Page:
King of Prussia Synagogue Looks Ahead to New Era

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From left: TBA Head of Management Cheryl Carmel, President Jan Biros and Rabbi Chana Leslie Glazer (Photo by Jarrad Saffren)

Temple Brith Achim has not yet started a new era, but it may begin one in the next year.

In the fall and winter, synagogue leaders completed a 50th-anniversary capital campaign that raised $437,308, according to brithachim.org. Now, with summer fast approaching, the King of Prussia congregation is searching for its next long-term rabbi.

The previous spiritual leader — Eric J. Lazar — left in 2023 after 20 years. The current leader — Chana Leslie Glazer — is an interim replacement.


A former journalist, Glazer was ordained by the Reconstructionist Rabbinical College in 2013. She has served synagogues in the Lehigh Valley, Memphis, Tennessee, and Roanoke, Virginia. The rabbi understands her role and wants to help.

Temple Brith Achim aims to find a new spiritual leader by July 2025.

“It’s exciting,” Glazer said. “It’s about helping the congregation pull together and decide who it wants to be.”

So, what is Temple Brith Achim?

For starters, it’s Reform. It’s one of the only synagogues in the western suburbs. Congregants come from King of Prussia, West Chester and more than 20 other area towns. Cheryl Carmel, TBA’s head of management, drives 22.9 miles to TBA from her home in Pottstown.

TBA has played this role since its founding in the 1960s. As a 2022 Jewish Exponent story reported, a few couples met under a tree in Valley Forge National Park and decided to establish a Jewish presence in the area. In September 1982, the congregation bought its property on South Gulph Road. By 2007, it had more than 300 households.

That’s when the financial crisis hit.

Brith Achim’s membership dropped to 270. Over the next decade-plus, the membership fell below 200.

But synagogue life continued. In 2022, Brith Achim added trees and vegetation to its outdoor garden. The congregation also made the entrance and building handicap accessible.

By the time of the capital campaign, 106 of 171 families were ready to contribute. That money is already being used to renovate the top floor. But it does not have a specific purpose, according to synagogue leaders. Instead, it will be used to replenish reserves and be available as needed.

“We’re going to let it sit for a while,” TBA President Jan Biros said. “We’re trying to build up a little bit of a nest egg, so we don’t have crises in the future.”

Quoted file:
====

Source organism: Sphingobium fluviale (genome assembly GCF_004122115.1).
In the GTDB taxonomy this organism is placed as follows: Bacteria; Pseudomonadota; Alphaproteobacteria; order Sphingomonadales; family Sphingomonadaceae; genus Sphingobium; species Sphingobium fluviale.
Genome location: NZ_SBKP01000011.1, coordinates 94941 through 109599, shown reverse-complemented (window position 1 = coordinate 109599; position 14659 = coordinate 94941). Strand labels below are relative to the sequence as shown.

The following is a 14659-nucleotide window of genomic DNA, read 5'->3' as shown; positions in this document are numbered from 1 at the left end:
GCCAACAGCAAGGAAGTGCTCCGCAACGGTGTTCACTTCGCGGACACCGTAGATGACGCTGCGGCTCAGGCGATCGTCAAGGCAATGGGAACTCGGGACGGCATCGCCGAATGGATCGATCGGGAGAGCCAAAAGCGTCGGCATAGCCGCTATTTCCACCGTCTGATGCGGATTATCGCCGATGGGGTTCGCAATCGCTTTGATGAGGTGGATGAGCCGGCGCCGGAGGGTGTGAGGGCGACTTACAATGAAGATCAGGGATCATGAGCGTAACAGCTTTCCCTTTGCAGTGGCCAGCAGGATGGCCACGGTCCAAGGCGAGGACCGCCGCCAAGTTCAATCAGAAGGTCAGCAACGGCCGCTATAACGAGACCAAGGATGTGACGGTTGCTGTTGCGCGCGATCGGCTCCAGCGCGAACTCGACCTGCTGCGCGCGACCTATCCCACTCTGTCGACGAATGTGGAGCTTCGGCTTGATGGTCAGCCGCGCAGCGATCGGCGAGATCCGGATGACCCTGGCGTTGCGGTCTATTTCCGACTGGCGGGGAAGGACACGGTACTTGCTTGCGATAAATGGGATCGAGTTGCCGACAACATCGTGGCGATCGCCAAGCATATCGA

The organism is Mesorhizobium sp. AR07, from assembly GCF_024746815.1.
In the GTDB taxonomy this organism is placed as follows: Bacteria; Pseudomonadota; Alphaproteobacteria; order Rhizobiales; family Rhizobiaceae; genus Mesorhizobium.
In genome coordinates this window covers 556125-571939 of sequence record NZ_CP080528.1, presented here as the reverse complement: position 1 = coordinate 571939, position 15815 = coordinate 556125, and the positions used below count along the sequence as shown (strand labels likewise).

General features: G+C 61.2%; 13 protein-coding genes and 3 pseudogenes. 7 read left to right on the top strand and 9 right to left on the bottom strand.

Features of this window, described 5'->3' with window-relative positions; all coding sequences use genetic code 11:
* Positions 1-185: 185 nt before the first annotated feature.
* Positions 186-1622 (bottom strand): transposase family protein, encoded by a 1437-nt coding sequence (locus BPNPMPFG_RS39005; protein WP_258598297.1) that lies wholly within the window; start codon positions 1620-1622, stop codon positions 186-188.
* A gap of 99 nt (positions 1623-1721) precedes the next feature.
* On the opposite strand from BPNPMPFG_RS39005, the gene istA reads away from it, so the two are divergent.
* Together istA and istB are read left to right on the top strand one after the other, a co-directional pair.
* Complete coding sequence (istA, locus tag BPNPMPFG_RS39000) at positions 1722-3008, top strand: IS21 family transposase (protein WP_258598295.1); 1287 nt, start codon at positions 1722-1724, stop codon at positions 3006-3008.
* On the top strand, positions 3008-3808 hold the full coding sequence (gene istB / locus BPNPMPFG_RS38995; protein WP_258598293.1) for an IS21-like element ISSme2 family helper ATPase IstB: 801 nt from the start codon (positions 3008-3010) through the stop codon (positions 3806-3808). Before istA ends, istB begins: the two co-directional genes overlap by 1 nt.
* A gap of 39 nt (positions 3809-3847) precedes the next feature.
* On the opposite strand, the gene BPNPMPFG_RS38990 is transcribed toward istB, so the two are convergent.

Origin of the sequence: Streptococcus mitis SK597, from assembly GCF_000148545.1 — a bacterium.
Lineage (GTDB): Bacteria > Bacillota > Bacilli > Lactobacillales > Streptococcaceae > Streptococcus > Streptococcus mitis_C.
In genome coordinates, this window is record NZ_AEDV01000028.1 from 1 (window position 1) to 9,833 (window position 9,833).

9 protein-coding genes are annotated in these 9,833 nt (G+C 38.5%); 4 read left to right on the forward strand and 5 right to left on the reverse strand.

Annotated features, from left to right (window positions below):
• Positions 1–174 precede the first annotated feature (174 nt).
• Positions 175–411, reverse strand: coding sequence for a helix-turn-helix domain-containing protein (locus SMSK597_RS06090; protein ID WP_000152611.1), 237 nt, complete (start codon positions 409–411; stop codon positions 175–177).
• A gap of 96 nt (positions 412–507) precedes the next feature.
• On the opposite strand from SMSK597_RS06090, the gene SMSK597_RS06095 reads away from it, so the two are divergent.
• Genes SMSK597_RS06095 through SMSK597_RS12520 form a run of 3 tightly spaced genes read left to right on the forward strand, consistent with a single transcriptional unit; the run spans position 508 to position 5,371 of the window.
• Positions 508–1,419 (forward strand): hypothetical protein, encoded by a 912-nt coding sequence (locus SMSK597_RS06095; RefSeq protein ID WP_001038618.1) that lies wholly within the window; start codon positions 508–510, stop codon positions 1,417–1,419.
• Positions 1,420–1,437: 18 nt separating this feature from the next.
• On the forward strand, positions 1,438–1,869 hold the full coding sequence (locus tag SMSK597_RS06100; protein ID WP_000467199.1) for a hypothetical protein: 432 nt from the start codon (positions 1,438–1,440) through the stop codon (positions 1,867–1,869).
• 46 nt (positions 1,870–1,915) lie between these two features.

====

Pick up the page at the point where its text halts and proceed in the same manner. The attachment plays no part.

But what is that future?

Biros, Glazer and Carmel did not have a clear answer. In fact, they said their goal is to find one before July 2025.

“What we’re doing is all an attempt to get as many people involved in our decision-making process,” Biros said. “And make sure we’re involving as many opinions and demographics as we can.”

Temple Brith Achim in King of Prussia (Photo by Jarrad Saffren)

TBA leaders have put together a search committee for a new rabbi and a transition committee for the synagogue, according to Biros. Some members are on both.

They are following Union for Reform Judaism guidance on bringing people together for group discussions about big decisions. At many such events, synagogue leaders will write out questions beforehand, ask members to answer them and then host a larger discussion in the room.

“Why are you a member here? Why have you been a member here? What are you looking for in the future? What should worship look like?” Biros asked.

“Those conversations not only help us determine what people are thinking and looking for, but it also brings people together,” she added.

The synagogue wants to answer these questions before the new rabbi arrives, according to Glazer.

“We need to know who we are,” she said.

Many of TBA’s congregants are converts and many synagogue families are interfaith. Congregants have said they want TBA to continue to welcome both groups.

Carmel said that Brith Achim members want “fun events in different areas that they can do with other Jews.” The Men’s Club recently held an axe-throwing night. The synagogue also hosts game nights.

“Anything we can to get the younger crowd more engaged, so they can do things with their family or do things independently of their family,” she said.

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